I thought I was finished a couple of weeks ago making my point about our need to start relying less on technology and to start making more of an effort to escape its grasp. Then this news came in. A new study conducted by the University of Pittsburgh's Center for Research on Media, Technology and Health, published in the current edition of the American Journal of Preventive Medicine, has found some serious flaws in the notion that postings and likes on social media help connect people. According to the study, spending more time on social media platforms, which limits in-person interactions, is linked to a higher likelihood of at least some people feeling socially isolated.
Today, mental health problems and social isolation are at epidemic levels among young adults, lead study author Dr. Brian Primack says in the report. Spending time on social media may be fine for some, but increased social media use could also bring on negative health consequences for many young adults. The study notes that social isolation, defined as a lack of a sense of belonging and true engagement with others, is linked to an increased risk of illness and even death.
For the study, questionnaires were distributed to more than 1,700 U.S. adults ages 19 to 32. According to the results, people in the study, on average, spent just over an hour each day on social media and visited social media sites 30 times each week. Overall, at least 27 percent of the participants reported feeling high levels of social isolation; and the greater the social media use the greater the feelings of social isolation.
Those who used social media for more than two hours daily were about twice as likely to report feeling high levels of social isolation. In addition, compared with people who checked social media sites fewer than nine times a week, those who visited social media sites 58 or more times a week were about three times as likely to report feeling high levels of social isolation.
While it remains unclear as to which came first — the social media use or the individuals perceived social isolation — these feelings did not seem to be alleviated by spending time online, even in supposedly social situations.
One thing seems certain though, these young people can be expected to keep coming back for more, regardless of the risks.
As I quoted a couple of weeks ago from Albert Borgmann, Regents Professor of Philosophy at the University of Montana and author of Technology and the Character of Contemporary Life: "Technology is not just a tool, it's an inducement. And it's so strong that for the most part people find themselves unable to refuse it."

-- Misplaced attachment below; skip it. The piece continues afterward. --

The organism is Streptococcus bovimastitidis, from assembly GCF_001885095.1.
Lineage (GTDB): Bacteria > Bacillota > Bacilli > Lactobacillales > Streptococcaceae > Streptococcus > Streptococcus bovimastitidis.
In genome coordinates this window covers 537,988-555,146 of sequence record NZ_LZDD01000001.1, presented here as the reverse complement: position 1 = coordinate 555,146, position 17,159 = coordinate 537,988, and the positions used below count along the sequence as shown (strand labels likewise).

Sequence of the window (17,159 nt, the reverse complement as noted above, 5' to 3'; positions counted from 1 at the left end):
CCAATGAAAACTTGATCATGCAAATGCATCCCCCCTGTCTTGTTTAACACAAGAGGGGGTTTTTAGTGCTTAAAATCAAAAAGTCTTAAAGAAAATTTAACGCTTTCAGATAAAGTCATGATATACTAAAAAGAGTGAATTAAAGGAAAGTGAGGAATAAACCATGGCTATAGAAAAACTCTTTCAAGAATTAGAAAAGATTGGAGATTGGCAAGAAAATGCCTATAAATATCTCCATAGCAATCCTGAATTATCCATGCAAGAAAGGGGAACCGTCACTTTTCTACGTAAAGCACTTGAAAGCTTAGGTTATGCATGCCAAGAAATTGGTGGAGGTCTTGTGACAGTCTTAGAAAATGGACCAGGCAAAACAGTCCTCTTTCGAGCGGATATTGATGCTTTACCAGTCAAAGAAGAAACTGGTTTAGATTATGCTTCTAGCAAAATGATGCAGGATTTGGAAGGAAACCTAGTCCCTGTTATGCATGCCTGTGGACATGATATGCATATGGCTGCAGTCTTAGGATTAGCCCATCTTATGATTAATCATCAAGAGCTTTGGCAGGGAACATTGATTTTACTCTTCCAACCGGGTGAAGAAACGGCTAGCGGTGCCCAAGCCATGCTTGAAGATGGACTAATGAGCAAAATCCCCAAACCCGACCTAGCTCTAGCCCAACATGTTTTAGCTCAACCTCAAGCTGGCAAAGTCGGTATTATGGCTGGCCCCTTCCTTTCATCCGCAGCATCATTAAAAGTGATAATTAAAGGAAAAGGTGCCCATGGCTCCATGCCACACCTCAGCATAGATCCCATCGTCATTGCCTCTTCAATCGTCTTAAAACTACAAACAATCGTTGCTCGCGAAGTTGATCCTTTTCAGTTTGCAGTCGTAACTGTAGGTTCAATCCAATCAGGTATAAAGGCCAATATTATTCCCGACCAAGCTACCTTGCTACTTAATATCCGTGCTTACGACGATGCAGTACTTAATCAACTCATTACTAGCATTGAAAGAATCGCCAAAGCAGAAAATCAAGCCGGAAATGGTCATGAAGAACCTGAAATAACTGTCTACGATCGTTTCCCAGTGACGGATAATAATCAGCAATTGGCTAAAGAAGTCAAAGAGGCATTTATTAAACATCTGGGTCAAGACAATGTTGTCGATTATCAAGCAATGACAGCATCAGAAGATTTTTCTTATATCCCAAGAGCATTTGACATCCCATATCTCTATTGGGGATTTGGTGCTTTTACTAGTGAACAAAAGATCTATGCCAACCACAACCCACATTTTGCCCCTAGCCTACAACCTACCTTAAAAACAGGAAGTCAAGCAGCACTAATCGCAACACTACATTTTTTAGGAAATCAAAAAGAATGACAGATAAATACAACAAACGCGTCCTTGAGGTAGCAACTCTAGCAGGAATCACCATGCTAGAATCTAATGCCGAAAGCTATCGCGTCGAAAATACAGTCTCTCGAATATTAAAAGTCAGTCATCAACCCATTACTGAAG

"Technology is designed to hook us that way," Adam Alter, social psychologist and author of Irresistible: The Rise of Addictive Technology and the Business of Keeping Us Hooked recently explained to the New York Times. "Email is bottomless. Social media platforms are endless. Twitter? The feed never really ends. You could sit there 24 hours a day and you'll never get to the end. And so you come back for more and more."
The whole sweep of social media — from dating apps, to online shopping as well as other binge-inducing programs — needs to be viewed as addictive technologies, says Alter. They are based on a business model of being irresistible. In the past, we have tended to think of addiction as related to chemical substances. We are now in the grips of a phenomenon of behavioral addiction and it's widespread. We're checking our social media constantly, which disrupts work and everyday life. We've become obsessed with how many "likes" our Instagram photos are getting instead of where we are walking and whom we are talking to, says Alter.
Says Tim Wu, author of The Attention Merchants and a professor at Columbia University Law School, there is a dark side to this deliberate creation of technologies meant to destroy whatever is left of the public's sense of self-regulation.
Once upon a time, inventions such as the internal-combustion engine, the zipper or the calculator were not solely intended to create some kind of habit in their users, says Wu. They were about progress, creating a new comfort or efficiency. But today a large number of the products emerging from the world of high tech are geared toward simply getting people to do things they might not otherwise do. Technology companies seem to be moving away from the creation of rewarding technologies for human enhancement and a tradition of innovations that didn't need to be addictive to be valuable, toward technologies meant to lure people to blindly devote large amounts of time and attention to them. Some social scientists contend that business success and user addiction are now fused together.
That's why folks like Tim Wu and Adam Alter are pushing hard to bring about cultural change and a reprogramming of our lives to create spaces that are free from addictive technology. It's why we're seeing the emergence of a "Tech Backlash." It is also why the pressure is mounting in the tech world to see the deliberate engineering of behavioral addiction as an unethical practice; as well as a movement to reward firms that build technologies that augment humanity and help us do what we want, as opposed to robbing us of our precious time.
"The best minds of my generation are thinking about how to make people click ads," prominent data scientist Jeff Hammerbacher once lamented. "[And] that sucks."
Write to Chuck Norris ([email protected]) with your questions about health and fitness. Follow Chuck Norris through his official social media sites, on Twitter @chucknorris and Facebook's "Official Chuck Norris Page." He blogs at http://chucknorrisnews.blogspot.com. To find out more about Chuck Norris and read features by other Creators Syndicate writers and cartoonists, visit the Creators Syndicate Web page at www.creators.com.